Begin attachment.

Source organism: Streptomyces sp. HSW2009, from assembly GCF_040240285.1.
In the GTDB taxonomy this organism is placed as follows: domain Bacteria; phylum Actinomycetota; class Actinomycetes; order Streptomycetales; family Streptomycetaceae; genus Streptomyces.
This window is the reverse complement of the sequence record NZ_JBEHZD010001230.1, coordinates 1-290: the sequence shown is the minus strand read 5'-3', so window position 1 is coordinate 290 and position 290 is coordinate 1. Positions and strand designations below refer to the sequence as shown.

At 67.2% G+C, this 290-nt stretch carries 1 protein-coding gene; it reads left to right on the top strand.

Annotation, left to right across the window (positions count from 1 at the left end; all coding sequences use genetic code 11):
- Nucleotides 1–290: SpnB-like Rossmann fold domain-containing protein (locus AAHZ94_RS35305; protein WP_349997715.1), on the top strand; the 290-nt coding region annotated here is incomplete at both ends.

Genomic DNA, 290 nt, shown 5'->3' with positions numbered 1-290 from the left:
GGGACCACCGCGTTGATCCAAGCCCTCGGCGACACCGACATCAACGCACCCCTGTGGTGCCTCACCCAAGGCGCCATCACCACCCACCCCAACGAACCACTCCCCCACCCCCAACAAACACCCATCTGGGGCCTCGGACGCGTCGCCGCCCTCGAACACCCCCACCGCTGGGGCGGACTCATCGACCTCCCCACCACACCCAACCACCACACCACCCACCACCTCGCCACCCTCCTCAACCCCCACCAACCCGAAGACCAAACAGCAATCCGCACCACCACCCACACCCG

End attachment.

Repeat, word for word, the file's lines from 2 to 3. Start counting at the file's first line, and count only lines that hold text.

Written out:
In the GTDB taxonomy this organism is placed as follows: domain Bacteria; phylum Actinomycetota; class Actinomycetes; order Streptomycetales; family Streptomycetaceae; genus Streptomyces.
This window is the reverse complement of the sequence record NZ_JBEHZD010001230.1, coordinates 1-290: the sequence shown is the minus strand read 5'-3', so window position 1 is coordinate 290 and position 290 is coordinate 1. Positions and strand designations below refer to the sequence as shown.